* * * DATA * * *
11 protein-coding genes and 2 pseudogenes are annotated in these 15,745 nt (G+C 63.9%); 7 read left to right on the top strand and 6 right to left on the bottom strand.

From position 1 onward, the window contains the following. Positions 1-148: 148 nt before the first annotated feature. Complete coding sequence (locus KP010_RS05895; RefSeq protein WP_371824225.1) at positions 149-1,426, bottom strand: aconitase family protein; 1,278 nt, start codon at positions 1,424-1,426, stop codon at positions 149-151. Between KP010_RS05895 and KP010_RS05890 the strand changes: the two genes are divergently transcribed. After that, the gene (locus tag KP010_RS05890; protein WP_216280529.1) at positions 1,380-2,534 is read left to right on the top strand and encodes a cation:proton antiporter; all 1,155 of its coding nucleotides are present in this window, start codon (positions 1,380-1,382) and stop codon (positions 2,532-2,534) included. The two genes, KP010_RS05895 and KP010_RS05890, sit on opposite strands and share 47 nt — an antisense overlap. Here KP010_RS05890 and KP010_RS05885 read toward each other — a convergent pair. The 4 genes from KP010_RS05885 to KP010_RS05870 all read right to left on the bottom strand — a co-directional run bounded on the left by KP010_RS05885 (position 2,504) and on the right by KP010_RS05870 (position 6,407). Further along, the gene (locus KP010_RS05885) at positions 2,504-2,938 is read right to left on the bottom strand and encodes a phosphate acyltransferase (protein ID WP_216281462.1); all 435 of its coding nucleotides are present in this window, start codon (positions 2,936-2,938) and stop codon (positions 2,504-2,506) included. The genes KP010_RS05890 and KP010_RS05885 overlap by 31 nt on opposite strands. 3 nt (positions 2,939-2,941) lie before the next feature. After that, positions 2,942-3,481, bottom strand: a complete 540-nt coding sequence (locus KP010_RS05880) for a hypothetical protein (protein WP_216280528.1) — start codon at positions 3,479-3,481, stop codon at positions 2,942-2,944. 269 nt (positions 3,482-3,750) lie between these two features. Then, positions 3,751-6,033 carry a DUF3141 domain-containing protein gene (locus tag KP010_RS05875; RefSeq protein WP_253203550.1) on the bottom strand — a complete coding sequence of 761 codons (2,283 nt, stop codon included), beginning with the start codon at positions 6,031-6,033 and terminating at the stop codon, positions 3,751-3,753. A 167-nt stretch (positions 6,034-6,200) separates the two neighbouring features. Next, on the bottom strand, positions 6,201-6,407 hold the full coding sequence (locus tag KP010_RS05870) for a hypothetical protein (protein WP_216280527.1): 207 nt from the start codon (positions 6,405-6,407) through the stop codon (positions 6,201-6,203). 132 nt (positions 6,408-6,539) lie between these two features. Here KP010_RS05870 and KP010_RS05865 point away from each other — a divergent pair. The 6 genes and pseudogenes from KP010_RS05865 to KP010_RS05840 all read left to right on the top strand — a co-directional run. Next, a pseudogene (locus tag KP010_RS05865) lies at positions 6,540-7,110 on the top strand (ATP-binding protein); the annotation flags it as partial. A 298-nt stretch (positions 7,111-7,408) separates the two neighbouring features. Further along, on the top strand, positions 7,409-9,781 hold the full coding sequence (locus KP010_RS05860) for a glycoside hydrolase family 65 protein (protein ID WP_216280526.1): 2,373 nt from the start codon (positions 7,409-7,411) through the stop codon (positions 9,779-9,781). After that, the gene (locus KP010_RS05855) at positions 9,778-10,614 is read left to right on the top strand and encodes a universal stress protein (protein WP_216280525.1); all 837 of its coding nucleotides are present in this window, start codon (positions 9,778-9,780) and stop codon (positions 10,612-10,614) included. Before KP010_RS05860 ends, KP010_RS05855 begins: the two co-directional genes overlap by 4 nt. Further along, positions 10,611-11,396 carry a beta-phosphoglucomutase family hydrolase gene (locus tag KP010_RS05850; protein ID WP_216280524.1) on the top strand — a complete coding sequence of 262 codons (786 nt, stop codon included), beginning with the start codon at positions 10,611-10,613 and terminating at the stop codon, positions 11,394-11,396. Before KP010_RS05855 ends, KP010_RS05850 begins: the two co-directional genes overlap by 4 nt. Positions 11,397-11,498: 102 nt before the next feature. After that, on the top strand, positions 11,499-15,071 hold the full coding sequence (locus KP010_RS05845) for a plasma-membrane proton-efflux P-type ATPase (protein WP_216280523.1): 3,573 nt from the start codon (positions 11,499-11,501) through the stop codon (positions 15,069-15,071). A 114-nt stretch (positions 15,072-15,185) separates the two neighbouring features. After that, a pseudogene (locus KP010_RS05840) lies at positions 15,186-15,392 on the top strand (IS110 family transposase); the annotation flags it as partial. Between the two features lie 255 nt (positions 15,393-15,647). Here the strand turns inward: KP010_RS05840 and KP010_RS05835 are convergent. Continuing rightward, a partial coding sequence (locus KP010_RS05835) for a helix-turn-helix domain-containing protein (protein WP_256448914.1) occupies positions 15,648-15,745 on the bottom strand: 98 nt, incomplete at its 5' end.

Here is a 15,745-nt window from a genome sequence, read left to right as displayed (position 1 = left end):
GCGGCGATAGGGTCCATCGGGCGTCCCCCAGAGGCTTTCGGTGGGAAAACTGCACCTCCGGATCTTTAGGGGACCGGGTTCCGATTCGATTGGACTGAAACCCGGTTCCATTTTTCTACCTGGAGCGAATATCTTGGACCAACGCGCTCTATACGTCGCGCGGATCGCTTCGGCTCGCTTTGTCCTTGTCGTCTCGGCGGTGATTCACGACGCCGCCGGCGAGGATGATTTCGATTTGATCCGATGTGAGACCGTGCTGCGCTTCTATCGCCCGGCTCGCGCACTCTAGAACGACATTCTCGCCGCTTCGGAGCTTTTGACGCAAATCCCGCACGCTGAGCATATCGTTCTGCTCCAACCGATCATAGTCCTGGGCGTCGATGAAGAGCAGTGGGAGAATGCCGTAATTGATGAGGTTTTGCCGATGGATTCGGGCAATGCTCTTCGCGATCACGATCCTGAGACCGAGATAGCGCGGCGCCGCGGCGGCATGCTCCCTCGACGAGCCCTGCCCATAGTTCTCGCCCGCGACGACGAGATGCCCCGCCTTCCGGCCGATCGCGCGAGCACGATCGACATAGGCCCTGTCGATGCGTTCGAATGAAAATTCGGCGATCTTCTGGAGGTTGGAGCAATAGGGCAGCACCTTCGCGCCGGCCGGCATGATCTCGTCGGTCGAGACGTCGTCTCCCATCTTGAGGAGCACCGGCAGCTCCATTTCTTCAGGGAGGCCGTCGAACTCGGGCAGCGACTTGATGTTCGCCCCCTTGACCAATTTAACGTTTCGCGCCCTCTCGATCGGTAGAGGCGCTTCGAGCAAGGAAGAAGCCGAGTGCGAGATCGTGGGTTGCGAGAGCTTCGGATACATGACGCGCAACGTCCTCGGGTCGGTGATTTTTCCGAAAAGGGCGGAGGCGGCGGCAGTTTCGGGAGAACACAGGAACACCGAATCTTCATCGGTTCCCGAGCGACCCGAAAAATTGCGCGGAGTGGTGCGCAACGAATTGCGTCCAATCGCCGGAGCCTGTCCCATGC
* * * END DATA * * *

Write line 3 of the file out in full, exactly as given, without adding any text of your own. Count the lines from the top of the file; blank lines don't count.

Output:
Here is a 15,745-nt window from a genome sequence, read left to right as displayed (position 1 = left end):